Today, the group, which now goes by the high-sounding name of ‘Islamic Military Counter Terrorism Coalition (IMCTC),’ has announced a new set of directives that resemble a blood-stained page torn from the George W. Bush playbook.
“Today we start the pursuit of terrorism, and we see its defeat in many facets around the world, especially in Muslim countries… We will continue to fight it until we see its defeat,” MbS told defense ministers who gathered in Saudi Arabia for the military bloc’s summit. “In past years, terrorism has been functioning in all of our countries… this ends today, with this alliance.”
It doesn’t take long to see some severe shortcomings with this organization. First, of the 41 official members, none hail from a Shia-dominated government, an oversight that automatically and conspicuously excludes Iran, Iraq, and Syria. This is no small snub, and flies in the face of Riyadh’s assertion that ‘Arab NATO’ is not designed with the likes of Tehran and Damascus in mind, to say nothing of Beirut.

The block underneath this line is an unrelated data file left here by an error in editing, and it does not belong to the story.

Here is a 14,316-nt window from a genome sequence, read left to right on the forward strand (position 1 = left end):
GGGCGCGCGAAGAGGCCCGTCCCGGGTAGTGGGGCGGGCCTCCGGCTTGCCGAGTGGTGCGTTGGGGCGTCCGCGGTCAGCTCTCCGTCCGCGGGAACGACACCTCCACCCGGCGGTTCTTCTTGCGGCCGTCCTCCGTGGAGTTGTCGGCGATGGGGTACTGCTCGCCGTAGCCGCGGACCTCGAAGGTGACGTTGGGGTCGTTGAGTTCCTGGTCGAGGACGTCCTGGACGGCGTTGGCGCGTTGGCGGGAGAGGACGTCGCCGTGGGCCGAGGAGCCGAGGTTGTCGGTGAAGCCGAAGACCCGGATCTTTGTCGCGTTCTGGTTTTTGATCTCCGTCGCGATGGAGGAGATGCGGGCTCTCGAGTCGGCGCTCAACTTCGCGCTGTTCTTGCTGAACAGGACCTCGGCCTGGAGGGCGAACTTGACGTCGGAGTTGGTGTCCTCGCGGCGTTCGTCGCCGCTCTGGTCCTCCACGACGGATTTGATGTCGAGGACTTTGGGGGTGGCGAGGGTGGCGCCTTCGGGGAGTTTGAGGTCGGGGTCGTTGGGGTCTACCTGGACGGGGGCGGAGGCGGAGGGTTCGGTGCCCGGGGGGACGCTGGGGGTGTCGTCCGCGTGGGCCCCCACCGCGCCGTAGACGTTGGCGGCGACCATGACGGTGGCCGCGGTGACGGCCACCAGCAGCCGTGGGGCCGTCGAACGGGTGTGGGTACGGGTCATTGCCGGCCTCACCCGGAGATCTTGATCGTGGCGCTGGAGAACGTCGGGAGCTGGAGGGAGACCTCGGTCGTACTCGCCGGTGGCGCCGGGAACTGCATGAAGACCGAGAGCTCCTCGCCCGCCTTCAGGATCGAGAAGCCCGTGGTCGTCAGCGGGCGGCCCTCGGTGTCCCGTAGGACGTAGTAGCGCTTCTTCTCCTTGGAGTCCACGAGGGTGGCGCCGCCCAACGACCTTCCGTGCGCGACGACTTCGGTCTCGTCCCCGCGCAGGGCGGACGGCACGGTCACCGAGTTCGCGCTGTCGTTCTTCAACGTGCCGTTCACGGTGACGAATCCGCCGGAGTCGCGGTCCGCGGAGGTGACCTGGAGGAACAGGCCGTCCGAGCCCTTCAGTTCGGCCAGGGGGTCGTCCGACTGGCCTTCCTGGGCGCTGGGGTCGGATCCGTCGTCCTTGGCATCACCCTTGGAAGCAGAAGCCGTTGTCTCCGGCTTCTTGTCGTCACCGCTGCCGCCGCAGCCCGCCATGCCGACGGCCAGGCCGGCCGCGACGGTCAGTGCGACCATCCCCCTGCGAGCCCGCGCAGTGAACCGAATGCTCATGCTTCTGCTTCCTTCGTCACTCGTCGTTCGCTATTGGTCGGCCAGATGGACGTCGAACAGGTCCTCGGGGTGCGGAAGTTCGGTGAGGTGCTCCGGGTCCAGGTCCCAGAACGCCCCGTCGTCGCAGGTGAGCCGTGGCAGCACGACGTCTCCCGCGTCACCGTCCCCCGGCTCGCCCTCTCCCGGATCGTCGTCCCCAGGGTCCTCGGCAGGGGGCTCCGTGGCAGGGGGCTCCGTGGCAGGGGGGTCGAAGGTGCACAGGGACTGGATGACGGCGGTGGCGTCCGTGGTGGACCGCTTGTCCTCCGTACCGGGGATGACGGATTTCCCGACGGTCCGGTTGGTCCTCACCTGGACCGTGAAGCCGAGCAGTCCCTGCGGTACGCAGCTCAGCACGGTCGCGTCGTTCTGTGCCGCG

After all, many Shia countries have suffered untold death and destruction at the hands of the terrorist group Islamic State, and others. Thus, if any countries deserve the protection of an anti-terror bloc, it is certainly Iran, Iraq, and Syria.
Second, the Saudi proposal comes amid some very trying times for Riyadh. Although it actively advocated on behalf of President Bashar Assad being ousted as Syrian leader, those plans were dashed as Syrian forces, with the direct assistance of Russia and Iran, virtually eliminated IS, practically assuring Assad’s grip on power.